Grant Spotlight: American Jazz Museum


Smiling black woman wearing red glasses and gray blazer.

Dr. Deena Bennett.Photo courtesy of National Museum of African American Music

Located in the heart of Kansas City’s historic jazz district at 18th and Vine, the American Jazz Museum is a testament to the rich history and legacy of jazz. Dr. Dina Bennett, executive director of the American Jazz Museum, explained that the museum’s origin story “incorporates the 1989 announcement by then-mayor and now Congressman Emanuel Cleaver The Cleaver Plan was proposed to revitalize the historic jazz district at 18th Street and Vine. The area’s revitalization resulted in a 50,000-square-foot museum complex and performance facility, including the American Jazz Museum. Negro Leagues Baseball Museum, Horace M. Peterson III Visitor Center and Gem Theater.

“The American Jazz Museum celebrates jazz music through four pillars: performance, education, exhibition and research,” Bennett said. “Each pillar allows us to explore the importance of jazz history and legacy and Kansas City’s contribution to its legacy.”

In addition to educational and public programs such as lectures and jazz poetry readings, the organization provides live jazz music performances in the Blue Room, Gem Theater and Jay McShann Pavilion. The Jazz Storytelling and Kansas City Jazz Academy programs teach young people about the history and cultural significance of the jazz tradition. “Through our rotating exhibition schedule in changing gallery spaces and our permanent exhibitions, our exhibitions are dynamic and ever-changing,” Bennett said.

On the music stage: Black (front and center) plays on the keyboard and sings, Black (left) plays guitar, and Black (right) sings backup for the lead singer.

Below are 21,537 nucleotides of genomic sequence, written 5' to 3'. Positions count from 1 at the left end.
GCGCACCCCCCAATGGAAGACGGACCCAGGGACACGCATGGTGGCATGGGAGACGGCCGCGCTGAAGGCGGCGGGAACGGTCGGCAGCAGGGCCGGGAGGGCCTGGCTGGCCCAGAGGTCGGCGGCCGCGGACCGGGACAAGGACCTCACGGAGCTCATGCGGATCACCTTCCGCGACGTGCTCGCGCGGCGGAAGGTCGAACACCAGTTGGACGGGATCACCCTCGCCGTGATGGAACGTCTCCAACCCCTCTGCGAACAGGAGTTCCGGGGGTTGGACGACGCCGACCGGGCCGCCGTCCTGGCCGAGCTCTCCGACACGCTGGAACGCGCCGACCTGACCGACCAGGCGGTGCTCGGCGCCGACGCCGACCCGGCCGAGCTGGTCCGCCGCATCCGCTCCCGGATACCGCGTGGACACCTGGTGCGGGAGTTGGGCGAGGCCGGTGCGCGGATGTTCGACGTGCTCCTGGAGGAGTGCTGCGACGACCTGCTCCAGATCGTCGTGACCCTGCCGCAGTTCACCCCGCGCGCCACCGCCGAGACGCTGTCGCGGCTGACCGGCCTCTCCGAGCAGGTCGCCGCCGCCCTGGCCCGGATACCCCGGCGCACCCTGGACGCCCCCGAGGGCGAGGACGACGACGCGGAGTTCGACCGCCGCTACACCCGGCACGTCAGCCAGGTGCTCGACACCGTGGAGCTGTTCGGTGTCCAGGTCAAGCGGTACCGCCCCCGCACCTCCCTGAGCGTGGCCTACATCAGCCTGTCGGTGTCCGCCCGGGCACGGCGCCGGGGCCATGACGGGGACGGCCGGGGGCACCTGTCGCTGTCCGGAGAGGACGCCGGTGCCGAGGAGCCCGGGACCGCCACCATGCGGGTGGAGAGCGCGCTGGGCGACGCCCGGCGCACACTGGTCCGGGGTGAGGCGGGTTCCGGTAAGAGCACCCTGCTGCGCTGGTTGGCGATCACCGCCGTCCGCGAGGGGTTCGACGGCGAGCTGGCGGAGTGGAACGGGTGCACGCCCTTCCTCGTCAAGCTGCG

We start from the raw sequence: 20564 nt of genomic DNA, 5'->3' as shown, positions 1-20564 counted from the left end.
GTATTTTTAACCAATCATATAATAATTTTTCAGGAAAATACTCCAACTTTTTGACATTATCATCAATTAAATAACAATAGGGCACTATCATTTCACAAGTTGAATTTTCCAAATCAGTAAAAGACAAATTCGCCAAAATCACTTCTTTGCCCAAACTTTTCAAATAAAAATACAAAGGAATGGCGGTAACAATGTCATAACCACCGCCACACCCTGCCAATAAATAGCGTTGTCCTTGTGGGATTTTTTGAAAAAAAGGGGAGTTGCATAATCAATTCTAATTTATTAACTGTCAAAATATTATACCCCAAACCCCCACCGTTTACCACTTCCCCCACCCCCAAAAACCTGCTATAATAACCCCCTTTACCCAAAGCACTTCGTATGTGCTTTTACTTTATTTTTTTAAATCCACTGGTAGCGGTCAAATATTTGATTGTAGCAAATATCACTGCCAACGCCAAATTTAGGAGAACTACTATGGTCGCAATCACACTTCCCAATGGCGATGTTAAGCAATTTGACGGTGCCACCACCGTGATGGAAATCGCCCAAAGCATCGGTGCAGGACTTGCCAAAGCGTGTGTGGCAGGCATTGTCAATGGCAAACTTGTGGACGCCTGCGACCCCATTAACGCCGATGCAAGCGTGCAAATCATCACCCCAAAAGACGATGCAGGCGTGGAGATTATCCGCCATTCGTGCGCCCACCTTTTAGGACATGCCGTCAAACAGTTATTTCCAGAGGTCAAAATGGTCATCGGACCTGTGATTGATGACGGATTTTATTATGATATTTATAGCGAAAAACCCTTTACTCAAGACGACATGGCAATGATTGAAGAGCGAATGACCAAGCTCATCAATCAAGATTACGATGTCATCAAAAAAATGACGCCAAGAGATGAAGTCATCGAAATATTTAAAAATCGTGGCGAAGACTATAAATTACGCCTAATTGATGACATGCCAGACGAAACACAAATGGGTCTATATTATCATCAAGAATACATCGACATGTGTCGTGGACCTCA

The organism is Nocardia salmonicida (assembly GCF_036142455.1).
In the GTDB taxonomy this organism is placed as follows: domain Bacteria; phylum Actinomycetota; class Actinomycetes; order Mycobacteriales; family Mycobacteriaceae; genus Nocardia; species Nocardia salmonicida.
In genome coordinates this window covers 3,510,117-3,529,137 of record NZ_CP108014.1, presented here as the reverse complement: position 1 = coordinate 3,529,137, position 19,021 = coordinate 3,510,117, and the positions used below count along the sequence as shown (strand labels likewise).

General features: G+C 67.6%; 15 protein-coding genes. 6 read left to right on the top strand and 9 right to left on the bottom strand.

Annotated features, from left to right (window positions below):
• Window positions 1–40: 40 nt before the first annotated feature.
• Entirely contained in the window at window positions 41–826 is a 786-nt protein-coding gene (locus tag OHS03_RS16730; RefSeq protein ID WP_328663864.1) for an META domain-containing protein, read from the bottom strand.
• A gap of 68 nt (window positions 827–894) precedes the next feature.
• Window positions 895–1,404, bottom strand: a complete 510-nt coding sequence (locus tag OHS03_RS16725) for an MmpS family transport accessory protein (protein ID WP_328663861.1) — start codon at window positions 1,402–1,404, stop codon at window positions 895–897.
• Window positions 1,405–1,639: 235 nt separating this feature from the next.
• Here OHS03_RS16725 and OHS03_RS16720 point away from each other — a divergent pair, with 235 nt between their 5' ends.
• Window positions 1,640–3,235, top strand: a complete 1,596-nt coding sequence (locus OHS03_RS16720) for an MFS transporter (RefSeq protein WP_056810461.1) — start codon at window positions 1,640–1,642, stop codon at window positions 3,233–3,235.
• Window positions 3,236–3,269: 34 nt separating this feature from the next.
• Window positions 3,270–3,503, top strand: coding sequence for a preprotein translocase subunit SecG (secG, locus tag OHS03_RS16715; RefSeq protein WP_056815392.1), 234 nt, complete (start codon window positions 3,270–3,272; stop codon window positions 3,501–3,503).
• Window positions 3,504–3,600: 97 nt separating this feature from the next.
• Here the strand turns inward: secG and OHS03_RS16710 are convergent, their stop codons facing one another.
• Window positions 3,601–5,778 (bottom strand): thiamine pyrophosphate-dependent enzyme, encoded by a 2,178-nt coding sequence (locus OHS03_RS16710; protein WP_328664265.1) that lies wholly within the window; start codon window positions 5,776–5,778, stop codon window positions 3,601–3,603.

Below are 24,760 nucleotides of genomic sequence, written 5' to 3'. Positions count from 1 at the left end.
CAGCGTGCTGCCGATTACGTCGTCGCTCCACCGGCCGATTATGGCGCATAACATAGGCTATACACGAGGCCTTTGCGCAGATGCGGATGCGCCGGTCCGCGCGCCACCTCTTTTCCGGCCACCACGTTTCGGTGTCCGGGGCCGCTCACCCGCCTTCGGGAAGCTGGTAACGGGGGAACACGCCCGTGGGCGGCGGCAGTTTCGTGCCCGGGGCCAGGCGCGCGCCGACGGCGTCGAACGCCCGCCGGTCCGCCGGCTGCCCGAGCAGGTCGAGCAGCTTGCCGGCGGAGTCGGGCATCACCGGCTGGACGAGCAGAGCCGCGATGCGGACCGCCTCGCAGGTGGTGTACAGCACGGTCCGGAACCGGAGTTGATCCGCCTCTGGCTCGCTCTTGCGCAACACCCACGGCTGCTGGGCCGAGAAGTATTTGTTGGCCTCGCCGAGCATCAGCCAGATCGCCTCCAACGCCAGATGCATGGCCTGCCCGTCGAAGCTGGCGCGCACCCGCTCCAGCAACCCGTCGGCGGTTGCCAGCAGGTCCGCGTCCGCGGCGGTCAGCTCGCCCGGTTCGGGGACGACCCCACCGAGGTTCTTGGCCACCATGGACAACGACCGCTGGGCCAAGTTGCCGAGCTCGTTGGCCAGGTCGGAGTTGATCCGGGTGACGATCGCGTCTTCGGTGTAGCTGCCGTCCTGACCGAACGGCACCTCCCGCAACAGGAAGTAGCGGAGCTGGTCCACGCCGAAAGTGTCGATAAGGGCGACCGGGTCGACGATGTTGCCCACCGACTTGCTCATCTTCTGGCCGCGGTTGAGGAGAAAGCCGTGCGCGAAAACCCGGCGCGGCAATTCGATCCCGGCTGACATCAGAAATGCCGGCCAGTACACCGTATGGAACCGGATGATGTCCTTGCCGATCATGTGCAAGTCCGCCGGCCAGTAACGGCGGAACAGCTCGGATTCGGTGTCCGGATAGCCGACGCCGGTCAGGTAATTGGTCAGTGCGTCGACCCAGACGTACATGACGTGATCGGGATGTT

Singer, songwriter and producer Dwele performs at the Charlie Parker In the Yard Community Celebration at the Museum of American Jazz in August 2023.

The Blue Room is named after a famous jazz nightclub inside the Street Hotel. Founded and run by Reuben Street and his wife Ella from the 1930s to 1950s, this iconic venue has hosted many artists. Today’s show at The Blue Room continues the nightclub’s tradition of showcasing the dynamic sound of Kansas City jazz three nights a week – two performance nights and one jam night. “Part of our mission is to create, develop and support jazz musicians by giving them a place to perform in the region, and that place is The Blue Room,” Bennett said. “The Blue Room is also an exhibition space that highlights Kansas City’s connection to the development of jazz, featuring a Wall of Fame featuring images of local musicians who rocked Kansas City’s style.”

In January 2023, the American Jazz Museum received an arts endowment to support the In the Yard Festival, an annual three-day event that brings the community and visitors together through film, music, and exhibitions Come celebrate the city’s jazz heritage. The festival was founded by Rashida Phillips, former executive director of the American Jazz Museum. Her vision for the festival is an outdoor community event centered around Charlie Parker’s birthday on August 29th.Bennett said of her desire for the festival: “I hope [participants] Learn more about Charlie Parker, his musical legacy, and its connection to today’s artists and music.

On the music stage: Black (front and center) plays saxophone, Black (left) plays drums, Black (right) plays guitar.

Saxophonist, composer and producer Logan Richardson performs at the Charlie Parker In the Yard Community Celebration at the American Jazz Museum in August 2023.

The American Jazz Museum continues to expand its reach into the community through programs, events, free community concerts, and partnerships with various arts and music organizations throughout Kansas City. Looking ahead, Bennett envisions a capital campaign for a new, expanded facility equipped with cutting-edge digital interactive amenities.

When asked about the importance of jazz in the United States, Bennett said, “Jazz is the foundation of our society. It represents our country’s democratic ideals where everyone can be themselves and experience creation and exploration of individualism and collaboration. freedom of.

On the music stage: a black man (center) plays trumpet, a white man (left) plays guitar, and a black man (right) plays drums.

Trumpeter performs at the Charlie Parker In the Yard Community Celebration at the American Jazz Museum in August 2023.



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